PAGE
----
November 5th, 2020
Politics catching up with Public Opinion
For more than seven years, the majority of Americans have been in favour of full legalisation of cannabis, as assessed by the polling group Pew Research. The trend is consistent across party lines, genders, education levels and major race groups in America. The single demographic who are not majority in favour of legalisation of adult-use cannabis is the 65+ group, and even then 89% are in favour of medical legalisation and 48% support full legalisation. Overall, 67% of Americans feel adult-use and medical cannabis should be legally accessible.
Despite this wide majority in favour of legalisation, there has remained federal prohibition on cannabis under the Controlled Substances Act of 1970 which lists cannabis as a schedule I substance. The classification of schedule means that the US recognises a high potential for abuse, and no proven medical use of cannabis. Eleven states have gone against the Federal ruling on cannabis by legalising adult use of cannabis within their borders and thirty-five states have set up some form of medical cannabis access.
Individual States Taking the Initiative
A further four states are now joining the existing eleven in legalising adult-use cannabis, alongside Mississippi which has legalised the use of medical cannabis.
|State||Ballot Issue||Result||Adults above 21 (millions)|
|South Dakota||Medicinal + Adult use||Passed||0.6|
South Dakota is notable as being the only state in US history to leapfrog from having no legalised cannabis to having both medical and adult-use legalised at the same time. Arizona passed their adult-use ballot after previously rejecting a similar ballot in 2016. Mississippi passed the more progressive of the two medical cannabis ballots which were on offer. The ballot which passed is citizen-drafted as opposed to the more restrictive measures proposed by lawmakers, and allows all physicians to prescribe the use of medical cannabis.
Another major win for progressive drug policy are the results in Oregon. Oregon has now become the first state to decriminalise the possession of small amounts of hard drugs such as cocaine and heroin. This event is widely celebrated by those in support of treating drug abuse as a health issue; rather than a criminal one. On top of this, the state has voted in favour of the legalisation of psilocybin (the active ingredient in magic mushrooms) for therapeutic purposes. Psilocybin is showing promising results in the treatment of a range of conditions including mood disorders and addictions.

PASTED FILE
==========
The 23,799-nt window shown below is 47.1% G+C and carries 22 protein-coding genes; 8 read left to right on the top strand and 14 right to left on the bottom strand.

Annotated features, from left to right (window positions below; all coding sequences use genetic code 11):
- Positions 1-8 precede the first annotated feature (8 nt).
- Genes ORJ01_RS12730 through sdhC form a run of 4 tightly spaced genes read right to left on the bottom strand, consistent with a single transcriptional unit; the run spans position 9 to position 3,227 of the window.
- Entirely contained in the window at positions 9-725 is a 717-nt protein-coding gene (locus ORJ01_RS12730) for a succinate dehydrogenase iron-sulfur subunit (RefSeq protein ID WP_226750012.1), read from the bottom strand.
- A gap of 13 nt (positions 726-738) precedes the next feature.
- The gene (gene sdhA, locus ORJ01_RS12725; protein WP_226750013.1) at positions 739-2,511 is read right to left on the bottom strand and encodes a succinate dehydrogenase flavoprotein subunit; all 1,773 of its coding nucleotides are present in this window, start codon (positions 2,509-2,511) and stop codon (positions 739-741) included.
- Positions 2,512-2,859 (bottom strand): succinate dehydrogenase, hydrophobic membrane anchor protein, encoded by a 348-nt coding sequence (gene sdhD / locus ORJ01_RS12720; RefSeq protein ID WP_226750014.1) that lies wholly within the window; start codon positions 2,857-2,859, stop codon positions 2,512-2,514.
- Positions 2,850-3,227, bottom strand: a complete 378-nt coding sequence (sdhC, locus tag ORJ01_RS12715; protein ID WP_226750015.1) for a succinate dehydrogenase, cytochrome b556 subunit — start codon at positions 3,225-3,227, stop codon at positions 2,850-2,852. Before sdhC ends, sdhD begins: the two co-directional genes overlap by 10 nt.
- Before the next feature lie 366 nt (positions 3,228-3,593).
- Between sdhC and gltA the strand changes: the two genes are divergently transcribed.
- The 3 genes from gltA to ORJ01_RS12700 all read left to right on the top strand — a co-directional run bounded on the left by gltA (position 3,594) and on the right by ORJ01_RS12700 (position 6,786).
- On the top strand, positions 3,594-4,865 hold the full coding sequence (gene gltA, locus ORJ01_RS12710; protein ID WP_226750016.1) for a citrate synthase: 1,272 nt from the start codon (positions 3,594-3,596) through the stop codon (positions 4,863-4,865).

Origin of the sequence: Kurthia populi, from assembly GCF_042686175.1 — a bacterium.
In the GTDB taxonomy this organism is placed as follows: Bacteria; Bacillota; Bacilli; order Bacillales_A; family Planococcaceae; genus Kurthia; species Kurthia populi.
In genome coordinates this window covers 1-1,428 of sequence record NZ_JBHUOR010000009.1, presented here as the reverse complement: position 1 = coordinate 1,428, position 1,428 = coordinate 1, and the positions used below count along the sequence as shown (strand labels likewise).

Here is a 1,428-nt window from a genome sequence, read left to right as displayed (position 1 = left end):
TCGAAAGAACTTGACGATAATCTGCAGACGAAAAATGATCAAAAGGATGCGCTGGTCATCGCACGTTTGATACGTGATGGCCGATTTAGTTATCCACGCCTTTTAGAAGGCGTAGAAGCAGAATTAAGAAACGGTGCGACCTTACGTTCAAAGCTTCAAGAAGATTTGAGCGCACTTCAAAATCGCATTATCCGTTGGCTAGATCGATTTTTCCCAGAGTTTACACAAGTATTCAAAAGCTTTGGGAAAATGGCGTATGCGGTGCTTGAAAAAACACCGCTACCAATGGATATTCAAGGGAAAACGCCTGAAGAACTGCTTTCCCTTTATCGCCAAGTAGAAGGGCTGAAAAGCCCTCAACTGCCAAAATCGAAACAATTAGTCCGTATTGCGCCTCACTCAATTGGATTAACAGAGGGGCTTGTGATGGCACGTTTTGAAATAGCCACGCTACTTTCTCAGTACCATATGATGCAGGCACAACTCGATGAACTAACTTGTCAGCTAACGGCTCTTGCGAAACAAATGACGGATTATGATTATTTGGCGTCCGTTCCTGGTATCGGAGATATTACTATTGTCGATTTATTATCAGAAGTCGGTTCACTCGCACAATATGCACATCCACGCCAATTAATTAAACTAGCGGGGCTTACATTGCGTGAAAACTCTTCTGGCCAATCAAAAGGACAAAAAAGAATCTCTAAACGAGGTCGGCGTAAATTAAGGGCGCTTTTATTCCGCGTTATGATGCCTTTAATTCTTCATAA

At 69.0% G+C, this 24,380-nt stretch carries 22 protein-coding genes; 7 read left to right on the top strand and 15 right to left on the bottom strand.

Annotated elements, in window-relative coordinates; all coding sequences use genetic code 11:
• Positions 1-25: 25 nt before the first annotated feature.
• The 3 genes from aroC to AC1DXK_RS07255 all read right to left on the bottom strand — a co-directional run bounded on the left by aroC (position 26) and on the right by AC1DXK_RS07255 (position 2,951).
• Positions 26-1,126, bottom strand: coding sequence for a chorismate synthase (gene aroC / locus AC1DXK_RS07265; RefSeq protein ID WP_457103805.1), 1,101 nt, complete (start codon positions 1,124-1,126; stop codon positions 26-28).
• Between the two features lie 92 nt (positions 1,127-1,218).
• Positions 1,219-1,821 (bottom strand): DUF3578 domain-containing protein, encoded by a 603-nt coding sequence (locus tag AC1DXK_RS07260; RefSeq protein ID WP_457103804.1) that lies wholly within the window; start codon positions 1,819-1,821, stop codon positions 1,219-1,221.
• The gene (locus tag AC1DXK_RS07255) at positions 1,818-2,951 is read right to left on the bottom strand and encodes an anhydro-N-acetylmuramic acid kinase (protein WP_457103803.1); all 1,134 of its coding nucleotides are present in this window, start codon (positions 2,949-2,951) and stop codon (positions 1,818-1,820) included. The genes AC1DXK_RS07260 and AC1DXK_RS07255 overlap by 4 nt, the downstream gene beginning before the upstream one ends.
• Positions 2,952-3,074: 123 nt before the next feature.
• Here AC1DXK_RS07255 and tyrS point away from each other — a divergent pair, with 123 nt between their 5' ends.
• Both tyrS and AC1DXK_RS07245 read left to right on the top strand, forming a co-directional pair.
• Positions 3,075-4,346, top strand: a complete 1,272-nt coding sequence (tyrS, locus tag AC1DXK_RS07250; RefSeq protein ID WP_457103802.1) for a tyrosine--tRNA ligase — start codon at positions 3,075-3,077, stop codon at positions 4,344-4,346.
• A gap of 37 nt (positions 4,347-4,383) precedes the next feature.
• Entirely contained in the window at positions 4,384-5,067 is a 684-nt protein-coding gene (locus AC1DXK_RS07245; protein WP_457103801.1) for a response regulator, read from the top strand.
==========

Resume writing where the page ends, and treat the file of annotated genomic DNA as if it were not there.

Of the states legalising adult use of cannabis, New Jersey is the real gold mine for cannabis business. A 2019 senate sanctioned report on the legalisation bill in New Jersey estimates potential annual sales of US$1.9 billion in the state, which would bring in over a quarter billion dollars in tax. All in all, the total addressable market for recreational cannabis in the US has just grown by 20%
What lies ahead?
The US public must now wait for the final count to be made, including the unprecedented number of mail-in ballots. If Joe Biden were to win, the stage would be set for meaningful cannabis policy reform to take place. However, it is worth remembering that Barack Obama projected progressive policies on cannabis control but failed to deliver meaningful change during his tenure.
This should serve as a reminder that continued pressure from advocacy groups may well be necessary for the delivery of cannabis reform as promised by the Biden campaign. If and when the US ends its prohibition on cannabis, the effects will be felt around the globe.
In the short term, a pro-decriminalisation US president should positively affect the way cannabis is thought of around the world, not least by investors. In the long term, if the US ends the war on cannabis which they largely spurred under Nixon in the 1970s; it is likely that the rest of the globe would soon follow suit.
Prohibition Partners will be providing further updates on the election results as they become clear.